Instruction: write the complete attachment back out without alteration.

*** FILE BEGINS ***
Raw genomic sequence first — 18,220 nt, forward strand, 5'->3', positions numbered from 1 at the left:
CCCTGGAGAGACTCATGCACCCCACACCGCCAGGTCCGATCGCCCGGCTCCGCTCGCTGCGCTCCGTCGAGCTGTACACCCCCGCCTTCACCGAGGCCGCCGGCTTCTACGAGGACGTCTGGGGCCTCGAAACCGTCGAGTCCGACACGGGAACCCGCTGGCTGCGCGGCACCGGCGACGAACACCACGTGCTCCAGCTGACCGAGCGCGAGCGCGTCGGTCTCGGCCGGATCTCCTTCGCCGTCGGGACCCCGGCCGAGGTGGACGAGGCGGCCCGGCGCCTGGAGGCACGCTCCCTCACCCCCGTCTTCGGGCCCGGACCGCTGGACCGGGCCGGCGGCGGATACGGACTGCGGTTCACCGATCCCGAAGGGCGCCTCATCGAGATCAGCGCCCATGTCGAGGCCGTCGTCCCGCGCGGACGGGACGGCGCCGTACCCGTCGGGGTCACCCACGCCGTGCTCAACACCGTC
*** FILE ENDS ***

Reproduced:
Raw genomic sequence first — 18,220 nt, forward strand, 5'->3', positions numbered from 1 at the left:
CCCTGGAGAGACTCATGCACCCCACACCGCCAGGTCCGATCGCCCGGCTCCGCTCGCTGCGCTCCGTCGAGCTGTACACCCCCGCCTTCACCGAGGCCGCCGGCTTCTACGAGGACGTCTGGGGCCTCGAAACCGTCGAGTCCGACACGGGAACCCGCTGGCTGCGCGGCACCGGCGACGAACACCACGTGCTCCAGCTGACCGAGCGCGAGCGCGTCGGTCTCGGCCGGATCTCCTTCGCCGTCGGGACCCCGGCCGAGGTGGACGAGGCGGCCCGGCGCCTGGAGGCACGCTCCCTCACCCCCGTCTTCGGGCCCGGACCGCTGGACCGGGCCGGCGGCGGATACGGACTGCGGTTCACCGATCCCGAAGGGCGCCTCATCGAGATCAGCGCCCATGTCGAGGCCGTCGTCCCGCGCGGACGGGACGGCGCCGTACCCGTCGGGGTCACCCACGCCGTGCTCAACACCGTC